Beyond Reference — VisionTek Brings AMD’s Radeon 290 Back To Glory – Forbes

Upon release, AMD‘s Radeon 290x and 290 represented pivotal shifts in the graphics card landscape, forcing Nvidia Nvidia to reevaluate pricing and cementing AMD as the price/performance leader. That is, until the cryptocurrency mining boom inflated Radeon GPU prices and eradicated any perception of value. Price tags notwithstanding, the 290x and 290 were widely regarded as an exceptional value, but AMD’s reference design held them back from sweeping praise by committing some thermal mistakes. Namely, a 95 degree Celsius operating temperature and a noise level twice that of Nvidia’s GTX 780.

Now, with the mining bubble bursting and prices settling back to normal, I wanted to go beyond AMD’s reference designs and re-evaluate the Radeon 290. Board partner VisionTek assured me their twin-fan version of the Radeon 290 would restore my faith in the GPU, promising better performance and cooler operating temperatures despite being overclocked. These are both crucial, especially since AMD’s reference design led to the GPU clock throttling itself significantly in the interest of staying below 95C. (For what it’s worth, I had three Radeon 290x cards running in a mining rig for two months straight without incident. My Nevada office turned into an oven, though.)

The VisionTek Radeon 290 The VisionTek Radeon 290

VisionTek’s Radeon 290 retails for $499, and offers up a sturdy metal shroud and backplate, twin fans, and copper heat pipes to efficiently dissipate heat. Aside from the somewhat cheesy-looking VisionTek sticker centered on the fans, it’s a simple but solid all-black design that makes a better first impression than AMD’s reference offering.

For an example of exceptional AMD reference design, check out my review of their liquid-cooled Radeon 295X2

Early adopters of the Radeon 290 or 290x may remember the “golden press sample” debacle. At the core of the issue was a sometimes significant variance in performance from card to card. For example, the 290 press sample I received would throttle its maximum GPU clock from 947MHz down to 839MHz within as little as 60 seconds. That’s an 11% decrease in performance caused primarily by a bad reference cooler. As such, it was the first thing I wanted to test with VisionTek’s Radeon 290.

The test was simple: I looped Unigine’s Heaven Benchmark (a tool that stresses the GPU and measures DirectX performance) for one hour. After time expired, I took a snapshot of AMD’s Catalyst Control Center showing the temperature and GPU clock of the card. Here is AMD’s reference model:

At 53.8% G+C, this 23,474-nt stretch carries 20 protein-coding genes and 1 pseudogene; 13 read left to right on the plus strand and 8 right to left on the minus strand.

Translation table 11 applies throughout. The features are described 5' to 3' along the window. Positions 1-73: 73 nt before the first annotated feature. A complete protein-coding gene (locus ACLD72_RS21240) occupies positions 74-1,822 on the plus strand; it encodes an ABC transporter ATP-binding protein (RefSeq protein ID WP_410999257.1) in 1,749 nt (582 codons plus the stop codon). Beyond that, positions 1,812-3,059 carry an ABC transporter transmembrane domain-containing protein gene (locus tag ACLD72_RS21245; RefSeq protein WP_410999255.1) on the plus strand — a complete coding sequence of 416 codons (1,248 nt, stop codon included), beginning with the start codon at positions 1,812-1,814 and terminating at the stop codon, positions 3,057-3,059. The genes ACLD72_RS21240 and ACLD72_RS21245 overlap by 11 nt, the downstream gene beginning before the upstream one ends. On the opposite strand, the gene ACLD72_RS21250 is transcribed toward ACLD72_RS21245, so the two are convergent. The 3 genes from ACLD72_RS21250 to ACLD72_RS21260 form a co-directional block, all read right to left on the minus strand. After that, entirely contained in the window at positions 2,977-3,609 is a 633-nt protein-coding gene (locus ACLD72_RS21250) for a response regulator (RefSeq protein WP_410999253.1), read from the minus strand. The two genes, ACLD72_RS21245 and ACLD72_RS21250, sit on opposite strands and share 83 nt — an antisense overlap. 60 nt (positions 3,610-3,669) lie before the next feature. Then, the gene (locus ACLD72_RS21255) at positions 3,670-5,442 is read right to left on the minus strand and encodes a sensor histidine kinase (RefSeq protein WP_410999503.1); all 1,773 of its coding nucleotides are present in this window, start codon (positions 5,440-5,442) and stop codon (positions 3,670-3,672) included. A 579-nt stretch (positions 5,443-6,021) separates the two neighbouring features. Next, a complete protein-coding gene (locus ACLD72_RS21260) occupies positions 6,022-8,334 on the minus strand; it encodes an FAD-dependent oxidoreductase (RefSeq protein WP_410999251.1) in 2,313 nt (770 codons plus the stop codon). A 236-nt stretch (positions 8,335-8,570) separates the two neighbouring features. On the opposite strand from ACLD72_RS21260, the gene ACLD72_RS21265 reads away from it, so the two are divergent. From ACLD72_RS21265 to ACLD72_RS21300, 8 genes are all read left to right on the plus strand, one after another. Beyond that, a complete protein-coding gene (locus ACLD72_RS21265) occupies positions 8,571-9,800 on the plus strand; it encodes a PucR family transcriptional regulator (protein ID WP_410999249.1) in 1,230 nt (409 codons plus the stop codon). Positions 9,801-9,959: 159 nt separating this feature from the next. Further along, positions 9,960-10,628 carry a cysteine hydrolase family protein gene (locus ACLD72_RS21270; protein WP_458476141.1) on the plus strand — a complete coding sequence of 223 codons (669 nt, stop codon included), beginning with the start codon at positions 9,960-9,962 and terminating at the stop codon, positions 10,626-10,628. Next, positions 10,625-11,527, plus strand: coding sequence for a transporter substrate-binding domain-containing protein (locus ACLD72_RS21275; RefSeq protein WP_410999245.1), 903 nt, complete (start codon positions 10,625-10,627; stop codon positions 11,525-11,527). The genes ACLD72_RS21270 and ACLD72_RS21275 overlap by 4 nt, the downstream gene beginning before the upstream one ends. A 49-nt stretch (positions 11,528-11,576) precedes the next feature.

AMD Reference: Radeon 290 temp and GPU clock after a one hour benchmark AMD Reference: Radeon 290 temp and GPU clock after a one hour benchmark

It’s important to note that the reference card hits 94C in less than two minutes and stays locked there. This doesn’t harm the card, but it does result in the GPU clock throttling back and hovering around that 840MHz mark (sometimes even lower).

Now, here’s the same test using VisionTek’s Radeon 290:

VisionTek  Radeon 290 temp and GPU clock after a one hour benchmark VisionTek Radeon 290 temp and GPU clock after a one hour benchmark

The results are clear: VisionTek’s Radeon 290 only climbs to 73 degrees Celsius and stays locked at 975MHz. (I ran the same tests with GPU-Z to confirm there were no fluctuations in clock speed). Not only does their gentle overclock result in a higher GPU speed, it accomplishes this while staying a dramatic 21 degrees Celsius cooler and markedly quieter.

That’s fantastic news, but how does this performance bump affect real-world gaming? I spent some time benchmarking 10 different games, but to place both cards on a level playing field I retested my earlier results for AMD’s reference card — and VisionTek’s version — with the latest Catalyst 14.4 Beta driver currently available to press. All titles were tested at 1440p (2560 x 1440) using demanding quality settings. Crucially, the reference 290 was “warmed up” to peak operating temperature before running an official test. Since we know VisionTek’s card isn’t going to throttle the GPU clock, this would accurately reflect the real-world performance of both cards over a sustained period of gaming.

290 Showdown: AMD's Reference versus VisionTek's Air-Cooled Solution (Frames per second) | CLICK TO ENLARGE 290 Showdown: AMD’s Reference versus VisionTek’s Air-Cooled Solution (Frames per second) | CLICK TO ENLARGE

As you can see, VisionTek’s Radeon 290 gives us a slight performance boost, and with a game like Assassin’s Creed 4 pushes us over to a buttery smooth 60fps. In most cases we’re looking at a marginal gap of 1 or 2 frames per second. That alone wouldn’t be a selling point, but when you consider VisionTek’s card is operating more than 20C cooler than AMD’s reference card and doing so as quietly as Nvidia’s excellent reference cooler design, that makes it a compelling purchase.

Would you rather play a 2 hour session of Titanfall during a summer day with a card kicking out 94C or 73C?

VisionTek's Radeon 290 runs 4K Titanfall at a smooth 60fps, while retaining near-max quality settings VisionTek’s Radeon 290 runs 4K Titanfall at a smooth 60fps, while retaining near-max quality settings

Speaking of Titanfall, while I didn’t do exhaustive testing at 4K resolutions, I did spend some time playing Respawn’s shooter with the VisionTek 290. Here are the quality settings I landed on in order to achieve 60fps at 3840 x 2160.

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